I'd set up my hydration/fueling strategy a little differently this time (probably mistake #2, but you know, I'm on a roll at this point).  I knew that I would spend too much time at the aid stations if I didn't pack a cooler, so I set up a cooler with pre-made and packed bottles, gels, and an in-case-of-emergency-only Red Bull.  My plan was pretty simple - drink a bottle a loop, take a gel before I got a new bottle, and don't stop.  Oh, and don't drink the Red Bull unless it was getting real. Like, "I'm erring towards dying" real. 

Loop 1 went well. I stayed calm and relaxed and let everyone pass me.  It was cool, I was feeling out the trail (Spoiler alert: never fell!) and just zoned out and let the miles click by.  I was acutely aware that for the first three miles my calves were insanely sore and tight, and I tried to stay calm and not panic.  There was a lot of time left, a lot of ground to cover, and now was NOT THE TIME TO PANIC. Easier said than done, yes, I know.  Split Loop 1 - 1:06. Boom goes the dynamite.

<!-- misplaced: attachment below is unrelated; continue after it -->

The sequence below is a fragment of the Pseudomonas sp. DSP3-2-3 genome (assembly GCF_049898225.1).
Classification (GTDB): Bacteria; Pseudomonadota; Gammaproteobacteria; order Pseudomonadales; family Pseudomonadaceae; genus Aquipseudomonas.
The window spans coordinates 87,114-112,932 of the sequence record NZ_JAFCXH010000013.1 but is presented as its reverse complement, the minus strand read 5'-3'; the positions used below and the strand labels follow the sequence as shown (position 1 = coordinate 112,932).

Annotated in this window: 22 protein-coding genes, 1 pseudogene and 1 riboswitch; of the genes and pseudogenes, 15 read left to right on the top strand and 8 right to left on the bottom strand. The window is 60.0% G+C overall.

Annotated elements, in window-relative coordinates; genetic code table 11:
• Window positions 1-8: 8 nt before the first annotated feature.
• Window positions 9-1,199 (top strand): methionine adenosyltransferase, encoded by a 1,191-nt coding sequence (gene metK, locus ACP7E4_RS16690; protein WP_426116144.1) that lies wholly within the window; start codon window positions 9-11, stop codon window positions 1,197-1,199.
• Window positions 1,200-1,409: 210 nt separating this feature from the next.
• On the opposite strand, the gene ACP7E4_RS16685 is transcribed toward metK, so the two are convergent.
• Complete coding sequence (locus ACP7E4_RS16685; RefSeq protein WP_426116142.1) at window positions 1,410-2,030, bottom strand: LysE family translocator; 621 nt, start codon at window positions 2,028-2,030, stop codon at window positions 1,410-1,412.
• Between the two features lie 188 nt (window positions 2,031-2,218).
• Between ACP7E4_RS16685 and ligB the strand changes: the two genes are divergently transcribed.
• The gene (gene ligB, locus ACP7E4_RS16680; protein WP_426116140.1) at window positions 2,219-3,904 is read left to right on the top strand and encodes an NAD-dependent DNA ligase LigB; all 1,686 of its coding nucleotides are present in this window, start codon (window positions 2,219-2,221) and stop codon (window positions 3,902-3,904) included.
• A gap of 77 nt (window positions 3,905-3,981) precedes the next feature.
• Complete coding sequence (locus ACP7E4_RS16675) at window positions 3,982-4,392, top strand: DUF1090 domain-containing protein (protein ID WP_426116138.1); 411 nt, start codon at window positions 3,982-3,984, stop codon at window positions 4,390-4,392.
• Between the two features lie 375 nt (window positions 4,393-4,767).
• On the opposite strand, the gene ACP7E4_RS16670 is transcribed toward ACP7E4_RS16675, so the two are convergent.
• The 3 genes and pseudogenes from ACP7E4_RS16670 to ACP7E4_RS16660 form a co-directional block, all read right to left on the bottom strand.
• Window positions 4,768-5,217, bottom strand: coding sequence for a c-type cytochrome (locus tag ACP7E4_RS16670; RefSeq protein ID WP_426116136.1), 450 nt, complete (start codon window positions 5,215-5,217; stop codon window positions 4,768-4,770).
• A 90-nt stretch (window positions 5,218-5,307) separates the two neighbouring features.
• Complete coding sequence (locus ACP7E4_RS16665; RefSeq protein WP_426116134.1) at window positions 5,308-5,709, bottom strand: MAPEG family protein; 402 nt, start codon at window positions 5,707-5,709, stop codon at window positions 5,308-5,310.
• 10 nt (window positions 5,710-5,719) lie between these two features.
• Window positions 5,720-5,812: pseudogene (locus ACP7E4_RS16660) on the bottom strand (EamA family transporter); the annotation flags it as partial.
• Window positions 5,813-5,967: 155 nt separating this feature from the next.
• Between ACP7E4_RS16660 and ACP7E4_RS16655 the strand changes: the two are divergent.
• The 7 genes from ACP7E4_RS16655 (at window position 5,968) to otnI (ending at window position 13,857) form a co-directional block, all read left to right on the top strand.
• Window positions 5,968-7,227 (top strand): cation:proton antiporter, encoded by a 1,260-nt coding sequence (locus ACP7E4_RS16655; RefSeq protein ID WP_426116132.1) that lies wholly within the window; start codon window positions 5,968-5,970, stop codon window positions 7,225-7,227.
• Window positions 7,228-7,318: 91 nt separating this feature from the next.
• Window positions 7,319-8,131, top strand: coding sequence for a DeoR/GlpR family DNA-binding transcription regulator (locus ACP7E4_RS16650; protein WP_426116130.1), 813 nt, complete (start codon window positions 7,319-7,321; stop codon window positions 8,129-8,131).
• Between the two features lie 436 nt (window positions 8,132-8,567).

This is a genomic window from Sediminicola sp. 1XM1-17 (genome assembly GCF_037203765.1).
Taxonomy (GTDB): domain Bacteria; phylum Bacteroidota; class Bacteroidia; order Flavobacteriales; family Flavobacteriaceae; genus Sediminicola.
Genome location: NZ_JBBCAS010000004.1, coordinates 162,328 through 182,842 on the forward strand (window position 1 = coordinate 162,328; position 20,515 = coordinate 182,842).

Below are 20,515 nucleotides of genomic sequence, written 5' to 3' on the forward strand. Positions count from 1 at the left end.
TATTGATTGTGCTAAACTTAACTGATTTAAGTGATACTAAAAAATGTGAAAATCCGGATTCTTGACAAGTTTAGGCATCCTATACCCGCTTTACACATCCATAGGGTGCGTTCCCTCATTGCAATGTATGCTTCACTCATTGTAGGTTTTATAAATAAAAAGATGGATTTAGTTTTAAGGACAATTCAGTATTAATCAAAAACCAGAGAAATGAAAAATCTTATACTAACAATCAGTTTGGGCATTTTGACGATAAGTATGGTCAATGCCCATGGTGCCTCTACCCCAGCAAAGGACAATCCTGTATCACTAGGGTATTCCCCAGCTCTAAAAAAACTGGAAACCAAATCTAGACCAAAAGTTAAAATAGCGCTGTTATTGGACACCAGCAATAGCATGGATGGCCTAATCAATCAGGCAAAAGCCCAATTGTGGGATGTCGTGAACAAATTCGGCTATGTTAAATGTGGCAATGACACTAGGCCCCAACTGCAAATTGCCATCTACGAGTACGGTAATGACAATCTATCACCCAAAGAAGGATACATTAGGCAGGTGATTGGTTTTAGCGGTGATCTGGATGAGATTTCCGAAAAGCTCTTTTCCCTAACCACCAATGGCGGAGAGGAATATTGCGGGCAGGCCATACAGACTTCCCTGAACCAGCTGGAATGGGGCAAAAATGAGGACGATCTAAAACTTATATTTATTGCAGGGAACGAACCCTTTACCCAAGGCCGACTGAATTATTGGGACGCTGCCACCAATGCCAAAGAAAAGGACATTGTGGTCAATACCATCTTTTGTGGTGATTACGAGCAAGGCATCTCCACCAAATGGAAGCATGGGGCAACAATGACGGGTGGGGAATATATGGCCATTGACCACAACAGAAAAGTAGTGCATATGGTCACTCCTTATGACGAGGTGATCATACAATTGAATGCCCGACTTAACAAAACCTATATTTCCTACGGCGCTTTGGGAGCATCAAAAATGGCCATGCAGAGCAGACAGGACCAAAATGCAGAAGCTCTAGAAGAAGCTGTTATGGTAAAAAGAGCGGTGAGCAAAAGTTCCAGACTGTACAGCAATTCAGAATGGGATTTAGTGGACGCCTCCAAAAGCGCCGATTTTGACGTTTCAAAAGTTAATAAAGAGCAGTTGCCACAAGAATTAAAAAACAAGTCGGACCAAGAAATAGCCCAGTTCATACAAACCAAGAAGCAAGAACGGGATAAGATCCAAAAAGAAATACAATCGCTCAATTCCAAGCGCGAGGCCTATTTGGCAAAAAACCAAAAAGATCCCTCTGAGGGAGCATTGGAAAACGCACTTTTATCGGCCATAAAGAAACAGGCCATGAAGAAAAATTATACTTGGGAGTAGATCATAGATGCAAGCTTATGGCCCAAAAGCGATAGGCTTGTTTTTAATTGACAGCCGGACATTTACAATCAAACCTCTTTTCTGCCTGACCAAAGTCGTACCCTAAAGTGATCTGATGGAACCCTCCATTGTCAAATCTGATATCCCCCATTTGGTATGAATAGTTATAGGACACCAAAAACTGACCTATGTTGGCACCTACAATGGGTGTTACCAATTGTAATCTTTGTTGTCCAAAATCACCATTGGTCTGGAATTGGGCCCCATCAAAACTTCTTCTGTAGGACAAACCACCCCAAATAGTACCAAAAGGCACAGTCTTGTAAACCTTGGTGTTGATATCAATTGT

It's all fun and games when you can't see your damn hand. 

It's all fun and games when you can't see your damn hand. 

Loop 2. Eat gel. Swap bottle. Cruise on in. Feeling good, but I wasn't feeling spry.  Knew this was going to happen, keep calm, keep calm, keep calm.  The sun was peaking out ever so slightly, so I pondered the sunglasses I left at the cooler. I'm a freakin' genius! The mountain bikers were coming out at this point, and they were friendly, but I had to be more diligent about listening for them as they whipped through the trails. We joked, we laughed. LOOP TWO IS FUN.  But oh, right, I'm supposed to be running faster.  I wonder where everyone is? Why haven't I seen anyone? Mile 11 - delusion sets in.  Just kidding, even split again - 1:06.